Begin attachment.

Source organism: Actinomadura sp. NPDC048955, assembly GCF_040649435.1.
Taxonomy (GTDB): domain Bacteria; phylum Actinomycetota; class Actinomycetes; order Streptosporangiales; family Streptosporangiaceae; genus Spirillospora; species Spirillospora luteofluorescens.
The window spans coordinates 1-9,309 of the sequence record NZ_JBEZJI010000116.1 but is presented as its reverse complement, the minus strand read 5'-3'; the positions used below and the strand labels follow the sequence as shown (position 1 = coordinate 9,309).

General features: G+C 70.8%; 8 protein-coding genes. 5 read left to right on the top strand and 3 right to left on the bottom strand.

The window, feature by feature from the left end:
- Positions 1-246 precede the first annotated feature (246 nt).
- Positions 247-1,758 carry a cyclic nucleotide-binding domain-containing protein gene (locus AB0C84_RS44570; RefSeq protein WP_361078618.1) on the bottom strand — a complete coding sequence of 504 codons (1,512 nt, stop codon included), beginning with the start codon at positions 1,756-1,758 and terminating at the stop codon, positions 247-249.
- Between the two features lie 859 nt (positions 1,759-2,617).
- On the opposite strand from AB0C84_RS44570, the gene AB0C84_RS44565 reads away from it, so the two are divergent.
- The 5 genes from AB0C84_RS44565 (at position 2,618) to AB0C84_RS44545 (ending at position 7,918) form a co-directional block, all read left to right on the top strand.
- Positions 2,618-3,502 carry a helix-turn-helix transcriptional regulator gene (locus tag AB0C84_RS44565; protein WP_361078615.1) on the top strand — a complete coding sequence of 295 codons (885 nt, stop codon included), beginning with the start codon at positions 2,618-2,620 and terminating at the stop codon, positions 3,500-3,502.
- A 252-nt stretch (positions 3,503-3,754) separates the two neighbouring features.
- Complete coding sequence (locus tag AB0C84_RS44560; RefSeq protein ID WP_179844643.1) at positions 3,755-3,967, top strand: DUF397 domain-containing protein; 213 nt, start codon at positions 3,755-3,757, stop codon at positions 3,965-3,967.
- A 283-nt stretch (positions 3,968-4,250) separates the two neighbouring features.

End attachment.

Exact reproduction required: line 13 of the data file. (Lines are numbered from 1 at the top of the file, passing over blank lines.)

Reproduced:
- Complete coding sequence (locus tag AB0C84_RS44560; RefSeq protein ID WP_179844643.1) at positions 3,755-3,967, top strand: DUF397 domain-containing protein; 213 nt, start codon at positions 3,755-3,757, stop codon at positions 3,965-3,967.